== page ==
In the past, efforts to accurately assess the connection between sex, love, sexual desire, sexual risk-taking, and so on with brain activity were limited. But with the aid of modern research techniques and technologies, scientists are confirming that sex is more than a momentary physical act. It produces powerful, even lifelong, changes in our brains that direct and influence our future to a surprising degree.7 This new neuroscience information, which has greatly expanded over the past three decades, has transformed the scientific discussion about sex. Perspectives from medical, public health, and social science literature will also be utilized in this book to enhance our understanding of sexual behavior in adolescents and young adults in the larger cultural context.
The uniqueness of becoming an intimate part of another person’s mind and body—emotional and physical bonding, both experienced in a healthy way, and the vital role this plays in one’s health, happiness, and hope for the future—are the central issues we will be explaining in this book. It is probably the most important outcome of healthy, positive sex.
- Harden, K. Paige. "Genetic influences on adolescent sexual behavior: Why genes matter for environmentally oriented researchers." Psychological Bulletin 140.2 (2014): 434.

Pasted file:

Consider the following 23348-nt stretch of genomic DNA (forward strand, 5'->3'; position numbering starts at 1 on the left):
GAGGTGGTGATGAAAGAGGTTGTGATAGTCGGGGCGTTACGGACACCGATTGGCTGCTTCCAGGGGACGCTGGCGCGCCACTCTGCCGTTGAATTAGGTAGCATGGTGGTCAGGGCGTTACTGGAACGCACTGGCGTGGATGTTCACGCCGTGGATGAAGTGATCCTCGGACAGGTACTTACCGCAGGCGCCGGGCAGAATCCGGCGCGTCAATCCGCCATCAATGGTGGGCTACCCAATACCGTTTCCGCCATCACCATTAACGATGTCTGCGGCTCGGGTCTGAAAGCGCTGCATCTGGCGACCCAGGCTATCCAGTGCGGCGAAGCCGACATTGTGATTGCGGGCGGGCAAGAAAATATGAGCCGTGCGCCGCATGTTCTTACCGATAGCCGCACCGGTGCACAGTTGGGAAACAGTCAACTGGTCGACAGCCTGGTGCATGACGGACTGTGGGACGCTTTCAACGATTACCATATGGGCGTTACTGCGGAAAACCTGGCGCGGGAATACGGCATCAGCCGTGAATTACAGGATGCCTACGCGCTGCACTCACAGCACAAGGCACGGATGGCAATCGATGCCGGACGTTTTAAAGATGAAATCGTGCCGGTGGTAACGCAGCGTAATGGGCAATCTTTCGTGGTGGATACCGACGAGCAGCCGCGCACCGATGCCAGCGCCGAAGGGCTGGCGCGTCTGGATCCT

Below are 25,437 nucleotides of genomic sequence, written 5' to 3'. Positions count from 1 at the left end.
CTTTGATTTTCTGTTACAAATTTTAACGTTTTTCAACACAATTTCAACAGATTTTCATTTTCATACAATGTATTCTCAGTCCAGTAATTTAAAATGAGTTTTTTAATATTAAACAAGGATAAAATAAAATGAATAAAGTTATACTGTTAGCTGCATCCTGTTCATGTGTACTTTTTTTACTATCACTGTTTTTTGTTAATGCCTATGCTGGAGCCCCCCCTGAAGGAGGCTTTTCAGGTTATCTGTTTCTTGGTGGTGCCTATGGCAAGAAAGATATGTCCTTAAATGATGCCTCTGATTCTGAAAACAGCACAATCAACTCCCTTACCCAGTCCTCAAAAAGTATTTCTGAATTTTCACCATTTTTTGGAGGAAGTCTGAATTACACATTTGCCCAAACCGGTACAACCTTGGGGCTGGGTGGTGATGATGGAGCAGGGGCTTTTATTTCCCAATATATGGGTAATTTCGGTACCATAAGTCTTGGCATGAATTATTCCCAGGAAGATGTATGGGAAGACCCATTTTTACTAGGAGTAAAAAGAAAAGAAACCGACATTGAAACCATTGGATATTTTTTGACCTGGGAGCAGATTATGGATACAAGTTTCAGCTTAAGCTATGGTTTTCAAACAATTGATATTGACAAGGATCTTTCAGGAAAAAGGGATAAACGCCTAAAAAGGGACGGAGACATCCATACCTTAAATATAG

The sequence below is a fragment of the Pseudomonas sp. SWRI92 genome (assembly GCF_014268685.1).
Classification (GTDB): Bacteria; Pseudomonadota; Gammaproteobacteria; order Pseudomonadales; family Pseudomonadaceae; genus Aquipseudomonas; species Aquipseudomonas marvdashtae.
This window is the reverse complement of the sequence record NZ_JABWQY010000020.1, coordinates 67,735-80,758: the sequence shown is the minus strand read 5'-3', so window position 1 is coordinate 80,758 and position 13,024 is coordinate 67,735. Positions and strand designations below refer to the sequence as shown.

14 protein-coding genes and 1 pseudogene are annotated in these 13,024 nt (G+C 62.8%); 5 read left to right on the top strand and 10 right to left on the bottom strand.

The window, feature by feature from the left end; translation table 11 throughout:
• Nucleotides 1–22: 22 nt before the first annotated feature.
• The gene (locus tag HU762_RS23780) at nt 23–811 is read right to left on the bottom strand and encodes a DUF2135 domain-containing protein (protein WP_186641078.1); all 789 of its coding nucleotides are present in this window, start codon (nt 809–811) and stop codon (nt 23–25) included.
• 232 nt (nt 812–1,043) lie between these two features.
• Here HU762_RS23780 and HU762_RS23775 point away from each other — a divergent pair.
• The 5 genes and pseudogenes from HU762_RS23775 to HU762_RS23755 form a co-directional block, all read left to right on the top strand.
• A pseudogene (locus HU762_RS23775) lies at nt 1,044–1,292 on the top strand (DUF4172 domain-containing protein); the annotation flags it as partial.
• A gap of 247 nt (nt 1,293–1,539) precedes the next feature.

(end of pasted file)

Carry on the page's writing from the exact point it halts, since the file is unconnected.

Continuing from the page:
- Pringle, Jan, et al. "The physiology of adolescent sexual behaviour: A systematic review." Cogent social sciences 3.1 (2017): 1368858.
- Kann L, McManus T, Harris WA, et al, “Youth Risk Behavior Surveillance – United States, 2017,” MMWR Surveillance Summaries/ Vol. 67/No. 8
- Wisnieski, Deborah, Renee E. Sieving, and Ann W. Garwick. "Influence of peers on young adolescent females' romantic decisions." American Journal of Health Education 44.1 (2013): 32-40.
- Wilcox WB and Wolfinger NH, “Men and Marriage: Dubunking the Ball and Chain Myth”, Institute for Family Studies, https://ifstudies.org/ifs-admin/resources/ifs-researchbrief-menmarriage-083117.pdf accessed June 2018
- American College of Pediatricians, “The Teenage Brain: Under Construction,” May 2016 http://www.acpeds.org/the-college-speaks/position-statements/parenting-issues/the-teenage-brain-under-construction
- Jensen, Frances E (2015) The Teenage Brain, New York, NY Harper Collins